It’s the most important position in all of sports and there are a lot of questions surrounding it in the B1G. Quarterback play is going to be one of the most interesting things to watch in the conference this year.

Four B1G teams lost their Week 1 starter from a year ago. A handful of squads are hoping to see significant improvement from the 2020 season. A few are in a really good situation with a talented and experienced player under center.

The situation varies by program.

We’re already one game into the season with Nebraska and Illinois kicking off on Saturday. The rest of the B1G gets underway this week. Before we get to the first full weekend of the college football season, let’s take a look at the B1G quarterback rankings:

14. Hunter Johnson, Northwestern

It was a bit of a surprise that Pat Fitzgerald named Johnson the starter so early in fall camp, but if he’s clearly the best option then what’s the point in waiting? Northwestern needs a lot more consistency from Johnson this year than it got in 2019. He had 1 touchdown pass with 4 interceptions and completed only 46.3% of his passes. Maybe he makes a big leap, but it’s hard to put Johnson any higher on this list based on what we’ve seen.

13. Payton Thorne/Anthony Russo, Michigan State

The low ranking has a lot to do with the unknown. Thorne did appear in 4 games for Michigan State last year, but ended with has many interceptions (3) and touchdowns (3). Russo also had trouble keeping the ball away from the defense during his time at Temple. Mel Tucker has yet to name a starter, so it’s really difficult to gauge the QB situation in East Lansing right now.

12. Adrian Martinez, Nebraska

Four years into his career at Nebraska, and the same demons continue to haunt Martinez. He completed just 16-of-32 pass attempts and had one critical fumble that resulted in a scoop-and-score for Illinois right before halftime of the Week 0 matchup. There’s no question Martinez is incredibly athletic, but his accuracy and ability to take care of the football are still lacking.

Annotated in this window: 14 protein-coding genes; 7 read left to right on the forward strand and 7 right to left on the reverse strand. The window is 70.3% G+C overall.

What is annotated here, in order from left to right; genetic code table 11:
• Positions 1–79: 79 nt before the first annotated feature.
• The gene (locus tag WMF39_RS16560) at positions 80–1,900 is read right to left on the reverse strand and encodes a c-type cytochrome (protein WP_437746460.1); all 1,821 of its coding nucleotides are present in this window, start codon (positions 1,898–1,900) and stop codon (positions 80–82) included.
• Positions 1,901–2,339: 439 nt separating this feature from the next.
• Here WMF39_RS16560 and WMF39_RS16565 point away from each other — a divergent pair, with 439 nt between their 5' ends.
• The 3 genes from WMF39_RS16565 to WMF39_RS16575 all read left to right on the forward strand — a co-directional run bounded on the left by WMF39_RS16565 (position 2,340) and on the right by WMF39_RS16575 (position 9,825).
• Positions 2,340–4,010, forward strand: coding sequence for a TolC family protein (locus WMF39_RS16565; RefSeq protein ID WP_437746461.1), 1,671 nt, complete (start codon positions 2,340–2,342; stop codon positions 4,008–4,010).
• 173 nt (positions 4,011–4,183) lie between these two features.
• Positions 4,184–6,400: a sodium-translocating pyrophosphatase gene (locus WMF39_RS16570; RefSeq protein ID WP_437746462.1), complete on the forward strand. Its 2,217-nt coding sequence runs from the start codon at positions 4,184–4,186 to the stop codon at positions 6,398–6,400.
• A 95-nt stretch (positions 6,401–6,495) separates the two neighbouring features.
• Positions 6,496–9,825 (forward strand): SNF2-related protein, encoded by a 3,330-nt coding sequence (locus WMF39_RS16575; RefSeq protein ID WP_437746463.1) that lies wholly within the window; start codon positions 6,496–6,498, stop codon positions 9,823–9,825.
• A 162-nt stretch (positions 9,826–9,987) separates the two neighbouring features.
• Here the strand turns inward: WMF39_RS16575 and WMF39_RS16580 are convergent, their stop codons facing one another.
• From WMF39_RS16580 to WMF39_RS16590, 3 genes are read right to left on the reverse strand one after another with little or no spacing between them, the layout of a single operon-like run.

11. Noah Vedral, Rutgers

Last season was far from perfect for Vedral, but it was a solid showing from a first-time starter in a new scheme with a new program. Vedral completed better than 60% of his passes, showed off some mobility with his legs and helped Rutgers’ passing attack improve from 139.3 yards per game to 195 yards per game. He did throw 8 picks to 9 touchdowns, a ration that must improve, but with a full offseason Vedral could become a more consistent passer.

10. Jack Plummer, Purdue

Jeff Brohm usually puts his quarterbacks in position to be successful. Plummer played really well in the 3 games that he appeared in last fall, throwing for 938 yards with 8 touchdowns and 2 interceptions with a 71% completion rate. Plummer did battle an injury in 2019, and that’s been an issue at the position for Purdue under Brohm. If he can stay healthy, Plummer could be in store for a big year.

9. Taulia Tagovailoa, Maryland

It’s tough to really know how good of a quarterback Tagovailoa really is. The Maryland offense requires him to do so much and he doesn’t receive much help from his offensive line. When he has time to throw and receivers get open, he can be a pretty dynamic player at the position. Last year, Tagovailoa ranked No. 3 in the B1G in yards per game (252.8) but also had 7 touchdowns with 7 interceptions. We’ll see if there’s any improvement in his second year of Mike Locksley’s system.

8. Spencer Petras, Iowa